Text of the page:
The FLQ and the Quebec October Crisis
'I Depend on You'
The kidnappings led to an understandable sense of fear among Anglos in eastern Canada. Politicians and business executives began traveling with bodyguards, when they traveled at all. Commercial districts in the Anglo sections of Montreal all but closed down. On Oct. 12, Prime Minister Trudeau ordered the Army to guard government buildings in Ottawa.
The sense of dread only heightened when Robert Bourassa, the Quebec premier, received a pleading letter from Pierre Laporte, dated Oct. 11, the day after his kidnapping. It read:
My dear Robert,
I feel like I am writing the most important letter I have ever written.
For the time being, I am in perfect health, and I am treated well, even courteously.
In short, the power to decide over my life is in your hands. If there was only that involved, and the sacrifice of my life would bring good results, one could accept it ...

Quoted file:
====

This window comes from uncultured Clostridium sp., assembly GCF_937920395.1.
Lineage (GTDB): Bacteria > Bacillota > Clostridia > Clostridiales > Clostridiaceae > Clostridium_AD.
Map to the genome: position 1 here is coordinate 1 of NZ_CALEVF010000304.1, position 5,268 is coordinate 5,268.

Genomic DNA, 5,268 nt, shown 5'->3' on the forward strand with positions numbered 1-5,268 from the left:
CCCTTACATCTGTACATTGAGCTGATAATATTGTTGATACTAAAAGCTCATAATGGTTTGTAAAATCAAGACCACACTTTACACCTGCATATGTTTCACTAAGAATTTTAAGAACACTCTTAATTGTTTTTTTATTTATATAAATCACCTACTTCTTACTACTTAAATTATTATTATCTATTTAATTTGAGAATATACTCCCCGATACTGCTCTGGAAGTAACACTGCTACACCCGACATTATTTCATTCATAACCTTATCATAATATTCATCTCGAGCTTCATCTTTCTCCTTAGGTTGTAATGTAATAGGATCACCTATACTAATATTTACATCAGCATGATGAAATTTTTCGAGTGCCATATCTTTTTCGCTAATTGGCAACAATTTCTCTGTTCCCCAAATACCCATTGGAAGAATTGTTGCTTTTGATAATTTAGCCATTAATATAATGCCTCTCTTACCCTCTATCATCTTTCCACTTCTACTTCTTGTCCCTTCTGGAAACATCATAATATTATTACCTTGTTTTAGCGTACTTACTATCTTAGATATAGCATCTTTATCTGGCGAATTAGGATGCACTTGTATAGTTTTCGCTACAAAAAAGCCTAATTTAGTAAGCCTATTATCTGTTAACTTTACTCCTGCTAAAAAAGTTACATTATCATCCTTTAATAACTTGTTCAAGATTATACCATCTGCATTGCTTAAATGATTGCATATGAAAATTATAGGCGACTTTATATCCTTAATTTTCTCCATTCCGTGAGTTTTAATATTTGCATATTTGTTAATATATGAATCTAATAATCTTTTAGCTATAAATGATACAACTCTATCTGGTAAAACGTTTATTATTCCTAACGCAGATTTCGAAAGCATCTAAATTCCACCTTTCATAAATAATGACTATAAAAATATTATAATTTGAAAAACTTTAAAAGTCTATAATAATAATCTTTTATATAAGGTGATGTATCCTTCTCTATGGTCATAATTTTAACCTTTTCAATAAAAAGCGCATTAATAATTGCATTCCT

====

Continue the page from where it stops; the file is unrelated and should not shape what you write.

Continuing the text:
You know how my personal situation deserves to draw attention. I had two brothers, both are now dead. I remain alone as the head of a large family that comprises my mother, my sisters, my own wife and my children, and the children of Rolland of whom I am the guardian. My departure would create for them irreparable grief, and you know the ties that bind the members of my family ...
You have the power of life and death over me, I depend on you and I thank you for it.